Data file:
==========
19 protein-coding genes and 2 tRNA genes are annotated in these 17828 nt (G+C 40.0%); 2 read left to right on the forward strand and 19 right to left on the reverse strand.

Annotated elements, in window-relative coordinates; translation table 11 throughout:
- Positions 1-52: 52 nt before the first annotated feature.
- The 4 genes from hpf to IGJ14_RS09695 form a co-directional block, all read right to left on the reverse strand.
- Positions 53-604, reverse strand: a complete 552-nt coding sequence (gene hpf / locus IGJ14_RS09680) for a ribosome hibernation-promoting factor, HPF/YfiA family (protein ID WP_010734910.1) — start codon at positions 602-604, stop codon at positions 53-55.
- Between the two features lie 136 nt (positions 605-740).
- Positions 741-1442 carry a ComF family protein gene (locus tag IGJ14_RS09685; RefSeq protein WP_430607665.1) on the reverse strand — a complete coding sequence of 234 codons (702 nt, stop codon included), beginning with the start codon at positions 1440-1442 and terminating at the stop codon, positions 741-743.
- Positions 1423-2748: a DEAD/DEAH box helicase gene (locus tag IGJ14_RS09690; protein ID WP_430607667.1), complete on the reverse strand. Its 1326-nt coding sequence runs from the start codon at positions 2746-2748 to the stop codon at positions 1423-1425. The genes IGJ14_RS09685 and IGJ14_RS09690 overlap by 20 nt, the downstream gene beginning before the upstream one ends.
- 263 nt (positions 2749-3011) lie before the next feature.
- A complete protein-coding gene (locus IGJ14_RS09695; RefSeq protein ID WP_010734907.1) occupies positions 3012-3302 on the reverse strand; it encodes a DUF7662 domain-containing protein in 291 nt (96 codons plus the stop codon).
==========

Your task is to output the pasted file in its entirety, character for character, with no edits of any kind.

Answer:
19 protein-coding genes and 2 tRNA genes are annotated in these 17828 nt (G+C 40.0%); 2 read left to right on the forward strand and 19 right to left on the reverse strand.

Annotated elements, in window-relative coordinates; translation table 11 throughout:
- Positions 1-52: 52 nt before the first annotated feature.
- The 4 genes from hpf to IGJ14_RS09695 form a co-directional block, all read right to left on the reverse strand.
- Positions 53-604, reverse strand: a complete 552-nt coding sequence (gene hpf / locus IGJ14_RS09680) for a ribosome hibernation-promoting factor, HPF/YfiA family (protein ID WP_010734910.1) — start codon at positions 602-604, stop codon at positions 53-55.
- Between the two features lie 136 nt (positions 605-740).
- Positions 741-1442 carry a ComF family protein gene (locus tag IGJ14_RS09685; RefSeq protein WP_430607665.1) on the reverse strand — a complete coding sequence of 234 codons (702 nt, stop codon included), beginning with the start codon at positions 1440-1442 and terminating at the stop codon, positions 741-743.
- Positions 1423-2748: a DEAD/DEAH box helicase gene (locus tag IGJ14_RS09690; protein ID WP_430607667.1), complete on the reverse strand. Its 1326-nt coding sequence runs from the start codon at positions 2746-2748 to the stop codon at positions 1423-1425. The genes IGJ14_RS09685 and IGJ14_RS09690 overlap by 20 nt, the downstream gene beginning before the upstream one ends.
- 263 nt (positions 2749-3011) lie before the next feature.
- A complete protein-coding gene (locus IGJ14_RS09695; RefSeq protein ID WP_010734907.1) occupies positions 3012-3302 on the reverse strand; it encodes a DUF7662 domain-containing protein in 291 nt (96 codons plus the stop codon).